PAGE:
Nursing: a career ripe with opportunity

Utica College introduces new nursing master’s degrees

By Barbara Pierce

Klimek-Yingling
Klimek-Yingling

Health care delivery changes by the minute.

Utica College is addressing these changes by adding three new nursing master’s degrees to its nursing programs.

Students can earn their nursing master’s degrees in family nurse practitioner, nurse educator or nurse leader.

Jennifer Klimek-Yingling, assistant professor of nursing who was instrumental in developing these programs, is excited about offering this opportunity to the community.

Prior to this, she taught nursing at SUNY Poly for 10 years. “It’s been wonderful to start a program from the ground up,” she said.

“It’s a great endeavor; there’s a huge need for these programs in our community;” she said.

Utica College’s three online nursing master’s programs offer students a fast and convenient way to earn an advanced nursing degree online. Students can earn their nursing master’s online at Utica College in 16 to 20 months in the hours and days that work best for them. The flexible nature of the online program allows students to structure coursework according to their work-life commitments, Klimek-Yingling explained.

“We’re harnessing the technology available to develop a quality program,” she said. “We’re modern, current, and flexible.”

“We’ll meet in a virtual class. Students will have one-to-one contact with the instructor, and the opportunity for group projects,” she explained. “Students will have a practicum, a hands-on experience wherever they are, which we will coordinate.”

Students from all over the state have begun participating in the program.

Requirements for admission into the programs include an unencumbered RN license in the state in which the student resides, a bachelor’s degree in nursing from an accredited nursing program, a minimum GPA of 3.0, and 2,000 hours of work experience.

The FNP program is for nurses who seek more autonomy in caring for their patients. An FNP provides a higher level of patient care, and can test, diagnose, treat and create preventive health care plans for patients.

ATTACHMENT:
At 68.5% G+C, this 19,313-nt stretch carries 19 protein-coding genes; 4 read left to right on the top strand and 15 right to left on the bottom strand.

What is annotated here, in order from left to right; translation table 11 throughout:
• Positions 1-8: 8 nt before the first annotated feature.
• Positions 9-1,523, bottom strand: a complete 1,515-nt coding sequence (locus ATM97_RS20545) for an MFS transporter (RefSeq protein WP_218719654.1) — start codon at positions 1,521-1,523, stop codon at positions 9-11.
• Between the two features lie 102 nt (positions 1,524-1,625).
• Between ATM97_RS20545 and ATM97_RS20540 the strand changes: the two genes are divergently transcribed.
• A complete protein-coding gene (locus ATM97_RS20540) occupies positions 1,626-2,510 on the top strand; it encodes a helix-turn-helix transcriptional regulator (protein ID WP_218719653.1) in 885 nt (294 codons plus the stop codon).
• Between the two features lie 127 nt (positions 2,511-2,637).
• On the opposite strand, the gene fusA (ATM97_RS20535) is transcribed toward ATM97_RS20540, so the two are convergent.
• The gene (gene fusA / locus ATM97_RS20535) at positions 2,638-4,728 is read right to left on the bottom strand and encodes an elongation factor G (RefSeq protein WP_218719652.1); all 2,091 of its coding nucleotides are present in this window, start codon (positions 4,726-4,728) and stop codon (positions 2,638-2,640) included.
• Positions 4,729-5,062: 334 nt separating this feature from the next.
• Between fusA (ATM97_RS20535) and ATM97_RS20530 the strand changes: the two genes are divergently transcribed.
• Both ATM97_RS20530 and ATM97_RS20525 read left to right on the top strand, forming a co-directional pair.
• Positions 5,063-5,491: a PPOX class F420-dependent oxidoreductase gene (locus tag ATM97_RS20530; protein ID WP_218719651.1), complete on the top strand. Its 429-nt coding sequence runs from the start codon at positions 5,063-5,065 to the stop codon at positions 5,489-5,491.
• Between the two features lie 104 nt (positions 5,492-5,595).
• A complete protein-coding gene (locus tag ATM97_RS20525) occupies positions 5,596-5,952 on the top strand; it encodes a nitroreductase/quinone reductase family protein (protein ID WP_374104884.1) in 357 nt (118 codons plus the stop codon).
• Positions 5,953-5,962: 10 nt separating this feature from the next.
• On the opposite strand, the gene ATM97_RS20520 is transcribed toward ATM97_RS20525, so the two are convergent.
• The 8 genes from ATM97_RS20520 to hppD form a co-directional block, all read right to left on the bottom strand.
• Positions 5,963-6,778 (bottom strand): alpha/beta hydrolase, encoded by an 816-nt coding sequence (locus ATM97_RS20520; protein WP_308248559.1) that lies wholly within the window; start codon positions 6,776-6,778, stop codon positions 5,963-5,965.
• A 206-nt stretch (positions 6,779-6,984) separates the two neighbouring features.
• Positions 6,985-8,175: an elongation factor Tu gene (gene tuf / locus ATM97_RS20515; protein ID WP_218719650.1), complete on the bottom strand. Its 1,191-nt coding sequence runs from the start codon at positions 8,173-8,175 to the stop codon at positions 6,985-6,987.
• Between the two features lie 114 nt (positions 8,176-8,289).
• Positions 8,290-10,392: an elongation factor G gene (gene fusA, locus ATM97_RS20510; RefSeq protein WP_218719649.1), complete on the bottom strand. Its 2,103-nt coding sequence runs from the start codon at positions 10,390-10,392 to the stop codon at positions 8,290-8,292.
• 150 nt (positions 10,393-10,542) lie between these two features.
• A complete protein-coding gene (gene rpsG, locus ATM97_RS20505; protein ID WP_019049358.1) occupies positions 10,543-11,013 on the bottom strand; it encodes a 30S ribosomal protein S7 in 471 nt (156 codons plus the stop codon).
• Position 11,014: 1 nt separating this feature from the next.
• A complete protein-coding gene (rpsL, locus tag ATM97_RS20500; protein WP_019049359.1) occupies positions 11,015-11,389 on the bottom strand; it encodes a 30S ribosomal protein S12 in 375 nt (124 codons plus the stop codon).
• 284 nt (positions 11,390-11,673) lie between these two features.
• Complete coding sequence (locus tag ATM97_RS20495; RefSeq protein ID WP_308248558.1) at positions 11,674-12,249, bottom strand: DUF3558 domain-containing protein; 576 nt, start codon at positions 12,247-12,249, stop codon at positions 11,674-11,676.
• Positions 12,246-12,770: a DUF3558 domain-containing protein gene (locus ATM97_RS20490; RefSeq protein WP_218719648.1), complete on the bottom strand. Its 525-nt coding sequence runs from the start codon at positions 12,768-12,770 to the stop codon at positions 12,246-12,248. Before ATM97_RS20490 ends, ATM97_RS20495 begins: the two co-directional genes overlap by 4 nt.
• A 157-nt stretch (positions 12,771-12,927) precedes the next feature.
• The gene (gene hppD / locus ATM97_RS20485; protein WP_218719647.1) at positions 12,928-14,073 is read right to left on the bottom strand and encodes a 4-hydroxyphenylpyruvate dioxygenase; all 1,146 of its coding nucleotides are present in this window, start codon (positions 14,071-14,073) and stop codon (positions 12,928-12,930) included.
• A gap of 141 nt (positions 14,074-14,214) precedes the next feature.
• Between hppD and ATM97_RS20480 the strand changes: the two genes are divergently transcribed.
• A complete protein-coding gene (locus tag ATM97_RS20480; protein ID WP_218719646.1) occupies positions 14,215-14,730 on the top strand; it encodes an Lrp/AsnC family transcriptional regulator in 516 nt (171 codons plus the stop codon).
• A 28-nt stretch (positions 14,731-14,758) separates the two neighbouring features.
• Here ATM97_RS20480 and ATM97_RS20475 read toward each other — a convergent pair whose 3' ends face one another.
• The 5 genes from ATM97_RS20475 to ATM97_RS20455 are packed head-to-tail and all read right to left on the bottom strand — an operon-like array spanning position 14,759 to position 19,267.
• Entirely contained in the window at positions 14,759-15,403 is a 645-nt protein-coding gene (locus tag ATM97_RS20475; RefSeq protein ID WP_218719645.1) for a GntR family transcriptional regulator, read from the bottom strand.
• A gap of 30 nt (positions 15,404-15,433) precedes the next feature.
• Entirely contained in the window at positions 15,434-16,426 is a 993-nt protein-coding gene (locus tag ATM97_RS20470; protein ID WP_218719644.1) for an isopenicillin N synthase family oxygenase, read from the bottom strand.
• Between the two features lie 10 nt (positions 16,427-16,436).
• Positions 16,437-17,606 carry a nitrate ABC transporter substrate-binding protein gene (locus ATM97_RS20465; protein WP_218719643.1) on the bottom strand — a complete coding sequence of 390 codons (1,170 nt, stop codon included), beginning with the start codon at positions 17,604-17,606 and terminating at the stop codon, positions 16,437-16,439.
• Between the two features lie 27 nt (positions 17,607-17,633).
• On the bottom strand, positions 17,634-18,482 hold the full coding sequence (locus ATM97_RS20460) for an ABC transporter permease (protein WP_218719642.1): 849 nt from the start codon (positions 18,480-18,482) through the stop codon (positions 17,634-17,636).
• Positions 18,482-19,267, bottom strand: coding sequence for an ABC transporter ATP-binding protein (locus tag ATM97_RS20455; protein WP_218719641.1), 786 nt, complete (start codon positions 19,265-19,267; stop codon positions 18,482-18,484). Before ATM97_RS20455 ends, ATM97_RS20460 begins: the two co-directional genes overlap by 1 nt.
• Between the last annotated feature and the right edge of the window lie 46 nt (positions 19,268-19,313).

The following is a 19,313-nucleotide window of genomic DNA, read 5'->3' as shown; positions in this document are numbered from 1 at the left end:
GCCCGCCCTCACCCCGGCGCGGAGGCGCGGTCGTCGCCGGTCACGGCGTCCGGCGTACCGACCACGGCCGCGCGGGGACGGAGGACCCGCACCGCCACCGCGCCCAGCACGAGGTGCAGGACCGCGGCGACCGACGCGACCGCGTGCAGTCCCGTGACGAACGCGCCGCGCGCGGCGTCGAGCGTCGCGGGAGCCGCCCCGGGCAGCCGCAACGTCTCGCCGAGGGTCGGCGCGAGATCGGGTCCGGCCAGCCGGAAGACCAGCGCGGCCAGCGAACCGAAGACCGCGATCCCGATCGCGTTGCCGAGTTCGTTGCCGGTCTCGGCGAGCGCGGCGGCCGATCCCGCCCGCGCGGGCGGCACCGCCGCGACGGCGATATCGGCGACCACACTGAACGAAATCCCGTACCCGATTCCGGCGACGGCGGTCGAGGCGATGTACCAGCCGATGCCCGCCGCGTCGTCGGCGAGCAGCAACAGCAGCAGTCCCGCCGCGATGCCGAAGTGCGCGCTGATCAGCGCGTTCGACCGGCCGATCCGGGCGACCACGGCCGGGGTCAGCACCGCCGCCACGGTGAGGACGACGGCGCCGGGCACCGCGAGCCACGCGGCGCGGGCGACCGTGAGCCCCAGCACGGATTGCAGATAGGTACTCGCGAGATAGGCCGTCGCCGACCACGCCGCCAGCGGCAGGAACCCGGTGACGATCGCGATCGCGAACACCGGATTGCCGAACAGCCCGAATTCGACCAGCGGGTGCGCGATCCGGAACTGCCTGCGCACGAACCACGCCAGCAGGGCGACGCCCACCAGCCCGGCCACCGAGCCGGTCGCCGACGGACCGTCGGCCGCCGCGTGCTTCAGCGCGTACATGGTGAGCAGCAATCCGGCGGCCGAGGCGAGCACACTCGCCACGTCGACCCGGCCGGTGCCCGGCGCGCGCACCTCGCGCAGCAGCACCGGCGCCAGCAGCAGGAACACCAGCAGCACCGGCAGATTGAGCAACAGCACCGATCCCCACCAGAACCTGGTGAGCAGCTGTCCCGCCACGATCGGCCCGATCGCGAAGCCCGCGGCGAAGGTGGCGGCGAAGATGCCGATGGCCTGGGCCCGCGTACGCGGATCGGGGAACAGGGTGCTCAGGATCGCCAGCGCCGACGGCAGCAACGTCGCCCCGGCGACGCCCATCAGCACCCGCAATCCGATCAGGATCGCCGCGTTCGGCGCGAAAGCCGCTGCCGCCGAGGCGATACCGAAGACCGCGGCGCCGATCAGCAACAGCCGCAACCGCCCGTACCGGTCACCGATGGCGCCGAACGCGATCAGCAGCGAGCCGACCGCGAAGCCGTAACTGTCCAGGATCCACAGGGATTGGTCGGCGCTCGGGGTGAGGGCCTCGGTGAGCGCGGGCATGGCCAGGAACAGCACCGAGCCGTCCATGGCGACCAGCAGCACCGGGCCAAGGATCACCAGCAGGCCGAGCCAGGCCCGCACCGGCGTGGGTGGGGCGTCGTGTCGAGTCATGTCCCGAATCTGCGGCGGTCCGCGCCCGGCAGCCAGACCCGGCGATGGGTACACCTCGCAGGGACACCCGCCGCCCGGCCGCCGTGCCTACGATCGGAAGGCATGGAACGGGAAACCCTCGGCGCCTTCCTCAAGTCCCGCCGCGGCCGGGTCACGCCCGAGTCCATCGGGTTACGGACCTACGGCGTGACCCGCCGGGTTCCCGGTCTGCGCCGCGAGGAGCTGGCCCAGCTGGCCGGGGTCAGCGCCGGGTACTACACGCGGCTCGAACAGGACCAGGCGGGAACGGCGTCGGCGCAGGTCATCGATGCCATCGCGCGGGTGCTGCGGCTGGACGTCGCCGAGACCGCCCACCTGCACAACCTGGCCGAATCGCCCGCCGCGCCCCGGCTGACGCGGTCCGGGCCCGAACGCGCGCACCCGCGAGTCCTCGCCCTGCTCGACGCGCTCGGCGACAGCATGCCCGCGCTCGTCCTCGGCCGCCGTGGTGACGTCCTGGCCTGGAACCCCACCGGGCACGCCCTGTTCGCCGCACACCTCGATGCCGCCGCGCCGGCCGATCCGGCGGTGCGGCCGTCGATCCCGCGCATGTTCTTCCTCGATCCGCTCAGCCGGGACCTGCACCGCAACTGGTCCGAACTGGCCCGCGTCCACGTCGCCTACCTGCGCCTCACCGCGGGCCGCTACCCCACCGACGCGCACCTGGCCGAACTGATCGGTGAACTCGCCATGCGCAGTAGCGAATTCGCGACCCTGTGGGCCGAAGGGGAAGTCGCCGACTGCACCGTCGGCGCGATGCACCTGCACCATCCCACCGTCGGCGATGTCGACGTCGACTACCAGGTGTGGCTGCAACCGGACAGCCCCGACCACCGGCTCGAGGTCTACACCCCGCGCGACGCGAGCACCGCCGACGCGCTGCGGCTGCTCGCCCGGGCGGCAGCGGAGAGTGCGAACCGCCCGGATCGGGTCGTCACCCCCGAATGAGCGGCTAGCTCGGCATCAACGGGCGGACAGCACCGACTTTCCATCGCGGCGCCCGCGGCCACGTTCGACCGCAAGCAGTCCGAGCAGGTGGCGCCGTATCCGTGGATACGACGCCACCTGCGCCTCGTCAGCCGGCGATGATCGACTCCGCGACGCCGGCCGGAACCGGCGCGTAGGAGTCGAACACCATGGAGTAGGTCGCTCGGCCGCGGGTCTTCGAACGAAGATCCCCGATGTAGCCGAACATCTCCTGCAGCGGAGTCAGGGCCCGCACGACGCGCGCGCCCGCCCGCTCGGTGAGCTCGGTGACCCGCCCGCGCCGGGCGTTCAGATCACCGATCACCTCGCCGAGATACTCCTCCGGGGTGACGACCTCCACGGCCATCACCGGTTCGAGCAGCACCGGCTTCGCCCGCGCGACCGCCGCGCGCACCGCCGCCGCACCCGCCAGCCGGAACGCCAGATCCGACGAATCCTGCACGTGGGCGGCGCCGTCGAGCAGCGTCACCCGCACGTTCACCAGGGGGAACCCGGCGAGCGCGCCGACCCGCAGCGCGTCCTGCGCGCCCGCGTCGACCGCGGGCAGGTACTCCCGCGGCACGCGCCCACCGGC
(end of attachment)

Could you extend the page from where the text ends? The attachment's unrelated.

Given the shortage of health care professionals at the physician and nursing levels, FNPs are relied on more often as the first provider of care for common, family health problems. On average, FNPs earn more than $100,000 a year and there is an expected 31% job growth through 2026.

The FNP program mandates a three-day immersion-residency experience and 720 practicum hours.

Nurse educators have become increasingly important as new education requirements for entry-level clinical care emerge and as the number of new positions created and available to those with master’s degrees continues to grow.

Big demand for educators

There’s an urgent demand for nursing educators to prepare the next generation for nursing excellence and to help them reach the next level of their careers. “There’s a huge shortage of nurse educators nationwide,” said Klimek-Yingling.

Nurse educators earn approximately $74,000 a year. Employment is expected to grow by 24% through 2026. The education curriculum requires 180 practicum hours, divided between two classes, dedicated to working with qualified nurse educators.

As a nurse leader, be it a senior manager or executive leader, one needs management expertise including the planning, direction, and coordination of medical and health services for an entire facility; a specific clinical area or department; or a medical practice of physicians. With these roles, a person is responsible for implementing necessary actions to adhere to changes in health care laws, technologies, and regulations.

“With our new hospital emerging, there is a real need for nurse leaders,” Klimek-Yingling added.

Salaries for nurse leaders range from $120,000 to $250,000. The education curriculum requires 180 practicum hours, dedicated to working with qualified nurse educators.

As with any new program, accreditation is pending. “We couldn’t apply for accreditation until we had students,” explained Klimek-Yingling. “Next fall, an accreditation team will come out. Becoming accredited shouldn’t be a problem.”

The new programs will be added to the number of options already available to nursing students. Utica College offers a traditional campus-based four-year undergraduate nursing program, an online RN to BSN program, and an accelerated Bachelor of Science in nursing program.

The RN to BSN program is for licensed nurses who have completed an associate’s degree program and are seeking a higher credential. The ABSN is an accelerated (16-month) program for people who have already earned a bachelor’s degree and wish to embark on a rewarding career in nursing.

The program blends online courses with hands-on lab simulations and clinical rotations, and is offered through UC’s learning sites in Syracuse, St. Petersburg, Fla., and South Florida.

To learn more about Utica College’s online graduate nursing program, see https://programs.online.utica.edu/programs/masters-nursing.

Or, if you’d rather speak to a person who can answer questions now, call 315-732-2640 or 866-295-3106.

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